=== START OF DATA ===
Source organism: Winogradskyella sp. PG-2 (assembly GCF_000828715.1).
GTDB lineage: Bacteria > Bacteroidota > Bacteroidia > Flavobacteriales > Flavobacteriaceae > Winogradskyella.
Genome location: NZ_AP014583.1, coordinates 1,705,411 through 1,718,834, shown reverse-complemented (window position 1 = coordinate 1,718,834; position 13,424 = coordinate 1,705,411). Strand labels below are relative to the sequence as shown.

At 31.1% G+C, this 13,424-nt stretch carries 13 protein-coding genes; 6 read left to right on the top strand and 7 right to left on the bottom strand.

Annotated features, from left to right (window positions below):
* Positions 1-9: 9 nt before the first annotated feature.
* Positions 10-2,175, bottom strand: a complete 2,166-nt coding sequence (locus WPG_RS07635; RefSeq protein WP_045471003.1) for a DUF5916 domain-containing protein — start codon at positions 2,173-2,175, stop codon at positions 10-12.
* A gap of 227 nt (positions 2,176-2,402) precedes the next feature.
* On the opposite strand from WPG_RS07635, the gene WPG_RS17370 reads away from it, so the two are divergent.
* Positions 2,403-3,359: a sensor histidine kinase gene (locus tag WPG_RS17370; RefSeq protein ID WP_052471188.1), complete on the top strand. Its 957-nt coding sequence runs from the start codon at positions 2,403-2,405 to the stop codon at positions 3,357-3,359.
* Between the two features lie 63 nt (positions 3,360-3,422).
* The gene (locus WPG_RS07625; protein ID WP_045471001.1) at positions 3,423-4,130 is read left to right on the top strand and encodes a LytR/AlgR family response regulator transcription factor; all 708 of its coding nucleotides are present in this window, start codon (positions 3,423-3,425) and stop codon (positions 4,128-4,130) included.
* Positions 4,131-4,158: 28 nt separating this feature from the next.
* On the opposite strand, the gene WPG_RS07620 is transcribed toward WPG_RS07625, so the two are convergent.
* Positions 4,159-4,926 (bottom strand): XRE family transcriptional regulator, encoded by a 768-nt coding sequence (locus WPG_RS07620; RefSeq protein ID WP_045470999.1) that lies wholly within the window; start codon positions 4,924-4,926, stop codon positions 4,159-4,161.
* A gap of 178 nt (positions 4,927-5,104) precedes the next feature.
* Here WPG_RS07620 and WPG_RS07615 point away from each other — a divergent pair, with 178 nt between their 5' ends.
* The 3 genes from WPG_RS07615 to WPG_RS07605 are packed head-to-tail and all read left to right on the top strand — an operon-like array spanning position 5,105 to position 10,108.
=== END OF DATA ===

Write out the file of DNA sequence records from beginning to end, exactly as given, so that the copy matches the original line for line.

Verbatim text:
Source organism: Winogradskyella sp. PG-2 (assembly GCF_000828715.1).
GTDB lineage: Bacteria > Bacteroidota > Bacteroidia > Flavobacteriales > Flavobacteriaceae > Winogradskyella.
Genome location: NZ_AP014583.1, coordinates 1,705,411 through 1,718,834, shown reverse-complemented (window position 1 = coordinate 1,718,834; position 13,424 = coordinate 1,705,411). Strand labels below are relative to the sequence as shown.

At 31.1% G+C, this 13,424-nt stretch carries 13 protein-coding genes; 6 read left to right on the top strand and 7 right to left on the bottom strand.

Annotated features, from left to right (window positions below):
* Positions 1-9: 9 nt before the first annotated feature.
* Positions 10-2,175, bottom strand: a complete 2,166-nt coding sequence (locus WPG_RS07635; RefSeq protein WP_045471003.1) for a DUF5916 domain-containing protein — start codon at positions 2,173-2,175, stop codon at positions 10-12.
* A gap of 227 nt (positions 2,176-2,402) precedes the next feature.
* On the opposite strand from WPG_RS07635, the gene WPG_RS17370 reads away from it, so the two are divergent.
* Positions 2,403-3,359: a sensor histidine kinase gene (locus tag WPG_RS17370; RefSeq protein ID WP_052471188.1), complete on the top strand. Its 957-nt coding sequence runs from the start codon at positions 2,403-2,405 to the stop codon at positions 3,357-3,359.
* Between the two features lie 63 nt (positions 3,360-3,422).
* The gene (locus WPG_RS07625; protein ID WP_045471001.1) at positions 3,423-4,130 is read left to right on the top strand and encodes a LytR/AlgR family response regulator transcription factor; all 708 of its coding nucleotides are present in this window, start codon (positions 3,423-3,425) and stop codon (positions 4,128-4,130) included.
* Positions 4,131-4,158: 28 nt separating this feature from the next.
* On the opposite strand, the gene WPG_RS07620 is transcribed toward WPG_RS07625, so the two are convergent.
* Positions 4,159-4,926 (bottom strand): XRE family transcriptional regulator, encoded by a 768-nt coding sequence (locus WPG_RS07620; RefSeq protein ID WP_045470999.1) that lies wholly within the window; start codon positions 4,924-4,926, stop codon positions 4,159-4,161.
* A gap of 178 nt (positions 4,927-5,104) precedes the next feature.
* Here WPG_RS07620 and WPG_RS07615 point away from each other — a divergent pair, with 178 nt between their 5' ends.
* The 3 genes from WPG_RS07615 to WPG_RS07605 are packed head-to-tail and all read left to right on the top strand — an operon-like array spanning position 5,105 to position 10,108.